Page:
The tale of InvalidOperationException

This came up when I was helping someone looking into a strange issue. Recently some process dump capture tool started throwing InvalidOperationException:

Unhandled Exception: System.InvalidOperationException: Process was not started by this object, so requested information cannot be determined.
   at System.Diagnostics.Process.get_StartInfo()
   at SomeTestUtility.WaitForSomeProcessToExit()

Summary of database isolation levels

Summary of different database isolation levels

I’ve been always a bit confused about different isolation levels on databases. So I spent a bit of time going through them and summarize it in a post. This is both for myself and also hopefully will help others looking for similar information as well.

In this post we’ll talk about:

  • Meaning of different isolation levels - read committed, repeatable reads, snapshot isolation, serializable
  • How they use locks inside transactions
  • How they affect performance

typeof(TSecret) - the secret magic behind .NET generics

How typeof(T) works in .NET generics

In last post we’ve talked about how .NET does code sharing for reference types. This time let’s take a look at how typeof(T) does its black magic.

In particular, how does the code knows what typeof(T) is, in the presence of code sharing?

Obviously if there is no code sharing at all, each method instantiation are different and the code would be instantiated with the correct typeof(T) code where T is a real type, it obviously would “just work”.

Before we dive into the implementation, let’s take a first crack at this problem and see what are the challenges.

Does Go need async/await?

Does the go language need async/await support?

Recently I’ve been spending a bit of time playing with Go language. Coming from a C++ and C# background, I’ve been wondering what does C# async await (C++ coroutines, or node.js await/promise - pick your choice), would look like in Go.

It turns out go does not need async/await - every thing can be synchronous by default.

Let me explain why I arrived at this conclusion.

But before that, let’s take a look at why we need the async/await in the first place.

Top secret .NET handles - Part 2 - Ref-Counted handles

Top secret .NET handles - Part 2 - Ref-Counted handles

Last time we talked about .NET dependent handle. It is a handle that promotes secondary if primary is promoted - as if there is a imaginary reference between them. This time let’s take a look at another secret handle - ref-counted handle. A ref-counted handle is a special handle that will become either strong or weak depending on the ref count. It’s only used in COM interop today internally in the CLR.

You can find its definition in gcinterface.h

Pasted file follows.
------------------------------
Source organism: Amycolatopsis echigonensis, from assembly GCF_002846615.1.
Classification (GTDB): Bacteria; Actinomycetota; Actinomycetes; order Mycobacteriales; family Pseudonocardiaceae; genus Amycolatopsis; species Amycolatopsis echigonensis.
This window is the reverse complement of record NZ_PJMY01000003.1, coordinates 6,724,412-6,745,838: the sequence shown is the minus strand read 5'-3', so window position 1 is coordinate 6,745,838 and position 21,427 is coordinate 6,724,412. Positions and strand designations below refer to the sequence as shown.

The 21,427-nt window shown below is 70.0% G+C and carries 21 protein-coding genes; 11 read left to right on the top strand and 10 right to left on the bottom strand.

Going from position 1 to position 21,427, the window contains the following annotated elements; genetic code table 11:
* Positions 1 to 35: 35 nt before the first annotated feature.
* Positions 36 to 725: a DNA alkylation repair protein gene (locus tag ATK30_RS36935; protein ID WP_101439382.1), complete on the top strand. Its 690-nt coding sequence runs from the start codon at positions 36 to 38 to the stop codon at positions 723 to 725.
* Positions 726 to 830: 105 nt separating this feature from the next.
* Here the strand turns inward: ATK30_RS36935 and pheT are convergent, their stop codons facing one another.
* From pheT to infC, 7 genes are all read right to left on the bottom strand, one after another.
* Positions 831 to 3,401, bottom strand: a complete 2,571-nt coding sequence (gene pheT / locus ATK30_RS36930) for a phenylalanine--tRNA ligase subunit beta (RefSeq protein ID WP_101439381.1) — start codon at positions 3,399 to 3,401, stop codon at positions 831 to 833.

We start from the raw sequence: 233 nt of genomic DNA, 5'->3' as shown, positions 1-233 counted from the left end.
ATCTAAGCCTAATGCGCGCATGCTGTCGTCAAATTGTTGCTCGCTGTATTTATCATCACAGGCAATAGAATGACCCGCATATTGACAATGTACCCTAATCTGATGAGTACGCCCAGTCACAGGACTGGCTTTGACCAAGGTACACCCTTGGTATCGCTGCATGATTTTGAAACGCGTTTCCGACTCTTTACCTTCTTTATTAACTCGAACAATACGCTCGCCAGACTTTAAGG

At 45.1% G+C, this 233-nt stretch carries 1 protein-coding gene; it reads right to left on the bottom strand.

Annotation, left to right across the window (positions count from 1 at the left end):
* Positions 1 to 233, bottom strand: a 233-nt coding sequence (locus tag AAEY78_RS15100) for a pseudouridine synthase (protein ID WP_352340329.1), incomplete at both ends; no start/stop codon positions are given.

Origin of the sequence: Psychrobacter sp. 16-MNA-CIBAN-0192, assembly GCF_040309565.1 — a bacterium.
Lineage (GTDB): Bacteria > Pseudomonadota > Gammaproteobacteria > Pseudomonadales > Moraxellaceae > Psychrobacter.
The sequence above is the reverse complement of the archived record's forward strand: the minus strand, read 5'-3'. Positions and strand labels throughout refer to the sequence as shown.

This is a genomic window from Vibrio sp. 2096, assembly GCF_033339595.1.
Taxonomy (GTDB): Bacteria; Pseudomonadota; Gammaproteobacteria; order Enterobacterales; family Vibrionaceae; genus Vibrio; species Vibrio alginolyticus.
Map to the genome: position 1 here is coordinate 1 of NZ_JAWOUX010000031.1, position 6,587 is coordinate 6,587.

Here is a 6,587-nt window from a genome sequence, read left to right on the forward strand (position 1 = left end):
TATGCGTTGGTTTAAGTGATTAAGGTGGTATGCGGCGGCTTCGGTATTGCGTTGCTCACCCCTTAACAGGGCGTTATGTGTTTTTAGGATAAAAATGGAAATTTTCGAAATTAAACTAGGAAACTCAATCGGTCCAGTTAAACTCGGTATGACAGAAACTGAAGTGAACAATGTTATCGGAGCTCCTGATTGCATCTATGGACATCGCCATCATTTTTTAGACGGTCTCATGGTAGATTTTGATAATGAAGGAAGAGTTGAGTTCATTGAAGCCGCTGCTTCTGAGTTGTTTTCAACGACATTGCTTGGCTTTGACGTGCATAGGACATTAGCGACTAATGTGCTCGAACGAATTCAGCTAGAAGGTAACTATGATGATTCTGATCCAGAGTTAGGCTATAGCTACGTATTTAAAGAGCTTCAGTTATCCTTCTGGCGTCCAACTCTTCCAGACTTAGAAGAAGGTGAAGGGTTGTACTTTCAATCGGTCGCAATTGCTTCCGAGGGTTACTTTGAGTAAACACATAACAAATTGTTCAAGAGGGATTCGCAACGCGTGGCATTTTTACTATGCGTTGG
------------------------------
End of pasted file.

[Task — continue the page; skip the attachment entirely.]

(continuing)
/*
     * REFCOUNTED HANDLES
     *
     * Refcounted handles are handles that behave as strong handles while the
     * refcount on them is greater than 0 and behave as weak handles otherwise.
     *
     * N.B. These are currently NOT general purpose.
     *      The implementation is tied to COM Interop.
     *
     */
    HNDTYPE_REFCOUNTED   = 5,

Top secret .NET handles - Part 1 - Dependent handles

Top secret .NET handles - Part 1 - Dependent handles

.NET publicly has documented 4 kind of handles:

  1. Weak (also called Short Weak) - Don’t keep target object alive and will return null when object is gone. The target will become null when the object enters for finalization.

  2. WeakTrackResurrection (also called Long Weak) - Don’t keep target object alive and will return null when object is gone. It’ll return the object even when the object is being finalized or resurrected.

  3. Normal (also called strong) - keeps target object alive. If you are not careful, you may leak the object.

  4. Pinned - Keeps the target object alive and prevents GC from moving this object around. Useful when you are passing this object to native code, as native code won’t know if GC moved it. Note that using a lot of pinning handles may degrade GC performance. The most common offender is pinned strings/arrays in interop calls.

You can also find them described in GCHandle enumeration.

However, besides these 4 types, there are actually more secret internal handle types that are not exposed. In this post I’ll be talking about dependent handle, and why it is totally awesome.

Calling C functions from Python - part 3 - deep dive into ctypes implementation in CPython

Calling C functions from Python - part 3 - deep dive into ctypes implementation in CPython

Last time we’ve looked at using ctypes to call C API, and writing extension module using Python/C API. Now we can finally tie these two together - looking at how ctypes is actually implemented using mix of Python/C API and Python code.

  • You can find CPython source code here.
  • ctypes’ C implementation is here
  • ctypes’ python implementation is here.

Calling C functions from Python - part 2 - writing CPython extensions using Python/C API

Calling C functions from Python - part 2 - writing CPython extensions using Python/C API

In my previous post we’ve briefly looked at using ctypes module to call C APIs. In this post let’s dive into a completely different approach - writing a C extension using Python/C API. From the C extension you can then call whatever C/C++ code you want. This is a pretty popular approach to expose a 3rd party C library as python module. The downside is this module would only be loaded by CPython, which is usually not a big issue - unless you use other Python implementation like PyPy.

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